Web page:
I stress run. The upside is the exercise and getting outside — both things that boost mood, usually. The downside is if you can’t run for some reason, and that reason is also stress-inducing in its own right, it’s quite a combo.

  10. Emily says:

    This very much resonates with me. As someone who spends a good bit of time in her head–and whose job demands lots of writing and reflecting and talking–I love the physicality of stirring and sifting and beating. Cooking is an outlet, too, but I agree that there is something special about baking–and not just because the precise measurements take mental energy out of the equation. Maybe because it is less frequent? It’s more of a respite, a break in my daily routine.

  11. Betsy says:

    Thanks so much for making me smile today, Ann. Hmmn, I’ve always found cooking and baking therapeutic, but I never realized they reduce stress for me. (But they must or why else would they seem therapeutic.) Cooking and baking are equal outlets for me, although baking is more frivolous, more treat-like. (Oh and then I get stress relief which my daughter bakes and I merely EAT! 🙂 )

    Stress cleaning? I should really try that out and see if cleaning relieves my stress. It would make a world of difference around my house, I’m sure!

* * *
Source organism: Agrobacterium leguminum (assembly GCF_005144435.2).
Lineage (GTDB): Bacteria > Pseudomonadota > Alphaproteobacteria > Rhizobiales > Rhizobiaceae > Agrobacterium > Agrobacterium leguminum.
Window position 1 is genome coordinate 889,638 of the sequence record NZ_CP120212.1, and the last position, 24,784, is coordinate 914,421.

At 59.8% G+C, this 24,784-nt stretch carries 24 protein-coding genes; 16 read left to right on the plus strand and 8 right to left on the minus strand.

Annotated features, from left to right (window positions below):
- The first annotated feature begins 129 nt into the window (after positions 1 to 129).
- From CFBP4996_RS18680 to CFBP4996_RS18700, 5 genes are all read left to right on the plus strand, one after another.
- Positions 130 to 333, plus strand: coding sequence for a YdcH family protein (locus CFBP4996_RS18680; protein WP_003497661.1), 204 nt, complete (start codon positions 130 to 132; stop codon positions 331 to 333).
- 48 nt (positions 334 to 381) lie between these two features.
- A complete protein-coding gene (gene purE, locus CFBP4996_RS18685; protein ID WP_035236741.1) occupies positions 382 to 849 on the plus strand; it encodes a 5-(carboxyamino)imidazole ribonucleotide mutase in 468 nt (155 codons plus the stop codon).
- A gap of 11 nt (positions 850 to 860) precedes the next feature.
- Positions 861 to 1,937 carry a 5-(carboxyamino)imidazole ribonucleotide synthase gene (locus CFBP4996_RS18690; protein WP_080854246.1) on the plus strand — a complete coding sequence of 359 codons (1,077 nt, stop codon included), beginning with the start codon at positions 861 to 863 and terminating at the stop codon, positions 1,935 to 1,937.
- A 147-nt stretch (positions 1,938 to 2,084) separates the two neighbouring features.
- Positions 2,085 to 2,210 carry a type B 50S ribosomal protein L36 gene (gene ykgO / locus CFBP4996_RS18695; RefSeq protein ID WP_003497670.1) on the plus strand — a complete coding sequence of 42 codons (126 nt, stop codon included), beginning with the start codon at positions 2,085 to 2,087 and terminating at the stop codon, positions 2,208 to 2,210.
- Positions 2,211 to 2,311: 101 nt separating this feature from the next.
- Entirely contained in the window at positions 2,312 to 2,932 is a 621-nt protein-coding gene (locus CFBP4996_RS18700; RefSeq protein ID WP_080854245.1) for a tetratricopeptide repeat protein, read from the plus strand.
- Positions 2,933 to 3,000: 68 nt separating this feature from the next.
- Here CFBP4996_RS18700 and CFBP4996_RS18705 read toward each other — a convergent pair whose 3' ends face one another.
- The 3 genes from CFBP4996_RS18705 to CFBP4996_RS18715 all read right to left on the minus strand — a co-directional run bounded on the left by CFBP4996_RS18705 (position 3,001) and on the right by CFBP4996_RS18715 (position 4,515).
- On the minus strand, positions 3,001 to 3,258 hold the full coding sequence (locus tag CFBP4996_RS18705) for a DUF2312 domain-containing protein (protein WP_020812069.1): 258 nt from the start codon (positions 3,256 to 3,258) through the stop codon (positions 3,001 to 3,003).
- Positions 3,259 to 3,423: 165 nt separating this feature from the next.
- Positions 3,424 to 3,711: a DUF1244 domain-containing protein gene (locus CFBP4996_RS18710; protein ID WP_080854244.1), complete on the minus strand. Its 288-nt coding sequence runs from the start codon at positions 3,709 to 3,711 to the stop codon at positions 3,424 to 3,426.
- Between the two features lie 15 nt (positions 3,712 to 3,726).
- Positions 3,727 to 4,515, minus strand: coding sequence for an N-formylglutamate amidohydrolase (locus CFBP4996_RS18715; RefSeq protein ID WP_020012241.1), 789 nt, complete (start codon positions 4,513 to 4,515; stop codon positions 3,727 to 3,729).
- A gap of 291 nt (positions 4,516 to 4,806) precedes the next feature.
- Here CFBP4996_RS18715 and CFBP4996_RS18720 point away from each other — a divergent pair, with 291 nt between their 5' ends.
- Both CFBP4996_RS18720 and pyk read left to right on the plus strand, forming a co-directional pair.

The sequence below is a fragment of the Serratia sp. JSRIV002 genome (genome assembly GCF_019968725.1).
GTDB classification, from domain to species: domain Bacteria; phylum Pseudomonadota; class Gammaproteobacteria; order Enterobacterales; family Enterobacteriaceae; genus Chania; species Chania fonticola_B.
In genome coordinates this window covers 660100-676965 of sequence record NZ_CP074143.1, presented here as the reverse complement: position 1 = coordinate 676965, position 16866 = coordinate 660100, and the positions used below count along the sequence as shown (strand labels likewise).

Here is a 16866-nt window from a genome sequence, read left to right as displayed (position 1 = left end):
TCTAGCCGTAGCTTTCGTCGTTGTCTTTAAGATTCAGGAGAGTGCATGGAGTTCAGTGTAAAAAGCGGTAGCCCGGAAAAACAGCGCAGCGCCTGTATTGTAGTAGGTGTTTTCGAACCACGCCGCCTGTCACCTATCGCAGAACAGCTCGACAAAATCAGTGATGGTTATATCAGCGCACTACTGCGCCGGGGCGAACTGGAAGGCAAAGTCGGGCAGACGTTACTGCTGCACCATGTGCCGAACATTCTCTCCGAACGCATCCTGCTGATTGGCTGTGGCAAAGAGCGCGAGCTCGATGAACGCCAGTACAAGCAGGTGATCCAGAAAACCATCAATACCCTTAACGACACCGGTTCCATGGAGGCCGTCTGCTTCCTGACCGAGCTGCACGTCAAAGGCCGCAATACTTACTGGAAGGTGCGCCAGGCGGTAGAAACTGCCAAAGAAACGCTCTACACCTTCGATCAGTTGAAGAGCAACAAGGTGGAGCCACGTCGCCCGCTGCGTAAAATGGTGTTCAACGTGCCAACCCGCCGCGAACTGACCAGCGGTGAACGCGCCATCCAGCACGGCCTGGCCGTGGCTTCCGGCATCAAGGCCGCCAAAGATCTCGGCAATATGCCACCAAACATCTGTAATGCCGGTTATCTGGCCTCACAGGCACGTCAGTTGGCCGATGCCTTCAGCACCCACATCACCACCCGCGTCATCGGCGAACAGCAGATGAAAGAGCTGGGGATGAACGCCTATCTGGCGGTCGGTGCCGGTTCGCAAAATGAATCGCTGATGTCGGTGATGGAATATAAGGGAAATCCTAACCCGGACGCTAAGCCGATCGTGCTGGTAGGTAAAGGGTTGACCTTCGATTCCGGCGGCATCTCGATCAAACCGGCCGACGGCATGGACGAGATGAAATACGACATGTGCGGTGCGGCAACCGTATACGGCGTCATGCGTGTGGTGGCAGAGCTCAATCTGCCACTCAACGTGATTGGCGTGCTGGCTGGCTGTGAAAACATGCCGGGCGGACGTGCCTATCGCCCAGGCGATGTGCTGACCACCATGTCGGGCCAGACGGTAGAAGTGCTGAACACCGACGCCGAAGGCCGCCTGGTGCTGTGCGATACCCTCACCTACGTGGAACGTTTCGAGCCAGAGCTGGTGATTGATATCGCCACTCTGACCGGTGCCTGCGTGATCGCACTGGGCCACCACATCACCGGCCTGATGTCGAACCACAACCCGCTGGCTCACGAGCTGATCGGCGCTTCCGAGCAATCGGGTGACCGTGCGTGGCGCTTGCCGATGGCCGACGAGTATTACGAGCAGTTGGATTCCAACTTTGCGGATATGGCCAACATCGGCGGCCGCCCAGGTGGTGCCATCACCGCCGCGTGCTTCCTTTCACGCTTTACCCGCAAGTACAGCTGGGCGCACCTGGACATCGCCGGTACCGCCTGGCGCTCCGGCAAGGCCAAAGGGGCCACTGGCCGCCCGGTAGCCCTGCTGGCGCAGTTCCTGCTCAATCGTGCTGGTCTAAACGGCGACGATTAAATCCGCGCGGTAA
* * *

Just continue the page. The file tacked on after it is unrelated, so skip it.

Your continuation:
12. Mindy T. says:

    I started an online course recently and in the “introduce yourself” discussion topic I shared with the class that I’m a stress baker. However, until you outlined the reasons here, I never really knew why baking was helpful for me. It’s funny how low I rate on intrapersonal intelligence – I can have a personal pattern for years and never completely understand it. Thanks Anne for willingly sharing!

  13. Ann says:

    I definitely stress bake-especially when things are financially tight around here. For some reason, I find if I can make a dessert, then I prove to myself things are not so bad and we’re going to make it (this month).

  14. Leah says:

    I totally stress bake (& angry clean!). Right after my first long-term, serious relationship ended, I did nothing but bake. I found it did wonders for my mental health – baking gave me something to focus on instead of crying over my ex and I experimented a LOT with recipes I never would have considered before. A definite win for me!

    Personally I find baking and cooking calming. I don’t know if it’s the smells or the exact measurements that require focus, but I always head to the kitchen whenever I’m feeling frazzled.

  15. Anna says: